Contemporary illustrations provide another way of looking at the different worlds of domestic and factory production. They need to be used with caution as the artist may have his own agenda, wishing to convey a particular or favourable impression of the scene that he is painting.
This image of spinning in the home in early nineteenth century Yorkshire, shows three generations of women; grandmother combing the raw cotton or wool, mother spinning it into thread and the daughter stirring the food in the pot.
Production of cloth by innumerable workers required a market system to go with it. Weavers and other domestic producers like Cornelius Ashworth needed to know that if they went to a particular place they would be able to sell their cloth.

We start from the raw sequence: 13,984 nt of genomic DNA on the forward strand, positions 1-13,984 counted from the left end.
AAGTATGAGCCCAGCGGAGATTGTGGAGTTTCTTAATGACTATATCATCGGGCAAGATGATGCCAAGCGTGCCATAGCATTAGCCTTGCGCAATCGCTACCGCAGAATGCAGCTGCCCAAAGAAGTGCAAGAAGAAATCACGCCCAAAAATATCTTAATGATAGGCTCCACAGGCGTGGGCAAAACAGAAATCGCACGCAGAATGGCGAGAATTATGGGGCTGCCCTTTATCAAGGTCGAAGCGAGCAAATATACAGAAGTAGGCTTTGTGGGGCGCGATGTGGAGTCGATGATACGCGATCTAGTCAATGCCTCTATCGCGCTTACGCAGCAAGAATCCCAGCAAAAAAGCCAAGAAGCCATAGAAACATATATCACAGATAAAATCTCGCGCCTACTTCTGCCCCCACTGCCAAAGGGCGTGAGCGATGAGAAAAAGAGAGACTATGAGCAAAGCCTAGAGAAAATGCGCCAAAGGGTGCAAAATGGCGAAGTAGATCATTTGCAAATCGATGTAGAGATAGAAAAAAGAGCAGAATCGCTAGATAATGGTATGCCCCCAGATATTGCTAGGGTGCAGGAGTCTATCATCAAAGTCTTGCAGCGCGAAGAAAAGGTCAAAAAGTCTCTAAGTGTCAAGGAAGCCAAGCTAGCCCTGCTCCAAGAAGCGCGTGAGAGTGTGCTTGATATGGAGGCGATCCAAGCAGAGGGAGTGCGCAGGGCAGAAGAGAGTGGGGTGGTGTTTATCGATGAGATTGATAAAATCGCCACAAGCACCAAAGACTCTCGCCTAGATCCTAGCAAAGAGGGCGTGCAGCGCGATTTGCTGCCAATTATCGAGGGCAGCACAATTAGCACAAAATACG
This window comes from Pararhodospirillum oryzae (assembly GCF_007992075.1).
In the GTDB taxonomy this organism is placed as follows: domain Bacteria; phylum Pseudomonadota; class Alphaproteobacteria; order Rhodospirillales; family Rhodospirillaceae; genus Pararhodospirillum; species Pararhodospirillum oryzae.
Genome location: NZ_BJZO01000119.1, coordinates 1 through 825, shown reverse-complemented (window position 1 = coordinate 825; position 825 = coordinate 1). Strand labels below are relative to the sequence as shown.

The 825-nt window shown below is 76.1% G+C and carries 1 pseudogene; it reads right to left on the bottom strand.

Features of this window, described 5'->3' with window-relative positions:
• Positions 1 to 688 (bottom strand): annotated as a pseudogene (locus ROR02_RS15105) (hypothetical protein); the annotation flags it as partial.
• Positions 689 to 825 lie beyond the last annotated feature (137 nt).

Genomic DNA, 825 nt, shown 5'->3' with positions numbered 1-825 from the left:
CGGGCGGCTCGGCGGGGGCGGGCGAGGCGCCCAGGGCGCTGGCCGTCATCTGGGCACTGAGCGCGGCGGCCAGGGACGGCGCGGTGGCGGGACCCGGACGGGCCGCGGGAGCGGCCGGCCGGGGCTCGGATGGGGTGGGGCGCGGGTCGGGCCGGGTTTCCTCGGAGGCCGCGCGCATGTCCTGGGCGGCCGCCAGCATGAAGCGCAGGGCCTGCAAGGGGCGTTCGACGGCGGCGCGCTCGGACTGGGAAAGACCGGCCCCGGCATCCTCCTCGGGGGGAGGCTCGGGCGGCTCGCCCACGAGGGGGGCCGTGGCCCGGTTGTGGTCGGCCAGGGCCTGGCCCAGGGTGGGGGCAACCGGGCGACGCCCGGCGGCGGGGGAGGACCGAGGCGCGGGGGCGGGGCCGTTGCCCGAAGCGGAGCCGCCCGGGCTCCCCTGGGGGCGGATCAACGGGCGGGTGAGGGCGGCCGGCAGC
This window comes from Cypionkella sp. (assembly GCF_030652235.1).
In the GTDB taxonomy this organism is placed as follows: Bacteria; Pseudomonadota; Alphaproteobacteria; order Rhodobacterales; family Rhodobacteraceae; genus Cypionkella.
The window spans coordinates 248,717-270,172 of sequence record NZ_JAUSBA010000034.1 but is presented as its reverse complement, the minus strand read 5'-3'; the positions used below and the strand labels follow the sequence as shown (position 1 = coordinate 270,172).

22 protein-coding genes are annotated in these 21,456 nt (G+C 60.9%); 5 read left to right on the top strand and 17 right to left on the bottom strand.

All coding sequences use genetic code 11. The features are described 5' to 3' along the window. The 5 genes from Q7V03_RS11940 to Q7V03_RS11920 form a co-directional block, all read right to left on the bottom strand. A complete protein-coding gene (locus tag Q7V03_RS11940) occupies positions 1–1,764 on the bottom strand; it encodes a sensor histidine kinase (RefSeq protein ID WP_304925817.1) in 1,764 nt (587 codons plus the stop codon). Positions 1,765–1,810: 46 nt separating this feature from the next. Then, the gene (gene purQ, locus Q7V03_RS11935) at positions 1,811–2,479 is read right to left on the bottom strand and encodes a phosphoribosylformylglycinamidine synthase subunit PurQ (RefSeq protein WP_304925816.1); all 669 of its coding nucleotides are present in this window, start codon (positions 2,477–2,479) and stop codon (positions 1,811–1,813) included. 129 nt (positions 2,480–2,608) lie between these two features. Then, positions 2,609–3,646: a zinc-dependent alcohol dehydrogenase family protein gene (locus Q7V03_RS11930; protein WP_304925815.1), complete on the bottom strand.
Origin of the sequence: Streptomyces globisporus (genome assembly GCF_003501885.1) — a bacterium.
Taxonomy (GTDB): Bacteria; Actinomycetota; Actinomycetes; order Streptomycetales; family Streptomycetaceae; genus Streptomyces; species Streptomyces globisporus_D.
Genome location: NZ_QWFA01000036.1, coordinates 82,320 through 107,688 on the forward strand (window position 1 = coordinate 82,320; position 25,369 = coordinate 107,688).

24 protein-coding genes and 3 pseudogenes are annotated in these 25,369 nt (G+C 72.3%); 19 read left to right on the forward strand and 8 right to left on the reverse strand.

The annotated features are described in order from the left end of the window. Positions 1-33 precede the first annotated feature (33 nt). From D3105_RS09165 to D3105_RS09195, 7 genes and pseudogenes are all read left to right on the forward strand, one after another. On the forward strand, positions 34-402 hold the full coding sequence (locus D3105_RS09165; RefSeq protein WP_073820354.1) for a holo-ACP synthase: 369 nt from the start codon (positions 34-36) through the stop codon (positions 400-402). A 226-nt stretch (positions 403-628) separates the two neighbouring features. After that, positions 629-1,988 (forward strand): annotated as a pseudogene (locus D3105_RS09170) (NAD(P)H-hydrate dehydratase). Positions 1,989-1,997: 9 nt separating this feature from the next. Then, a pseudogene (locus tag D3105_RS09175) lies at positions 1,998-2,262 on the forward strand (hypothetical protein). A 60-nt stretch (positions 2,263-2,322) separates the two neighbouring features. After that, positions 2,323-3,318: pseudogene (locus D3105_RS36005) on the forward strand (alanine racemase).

Producers took the cloth for sale to the local cloth market. This is an image of packhorses carrying cloth, either from the weaver to the market or from the market to London or another trading centre.
In centres such as the one illustrated here in Leeds, cloth makers and traders bought and sold. The weaver would sell his cloth to the local merchant who would then sell his cloths to the large-scale merchant who came from outside.
Many towns in the West Riding of Yorkshire possessed such cloth halls, although not necessarily as grand or still surviving. One survives in incomplete form in Leeds while the one in Huddersfield was destroyed in the 1930s.
You can read more about the home or cottage industries in this scene on Domestic manufacture.
SCENE: Domestic manufacture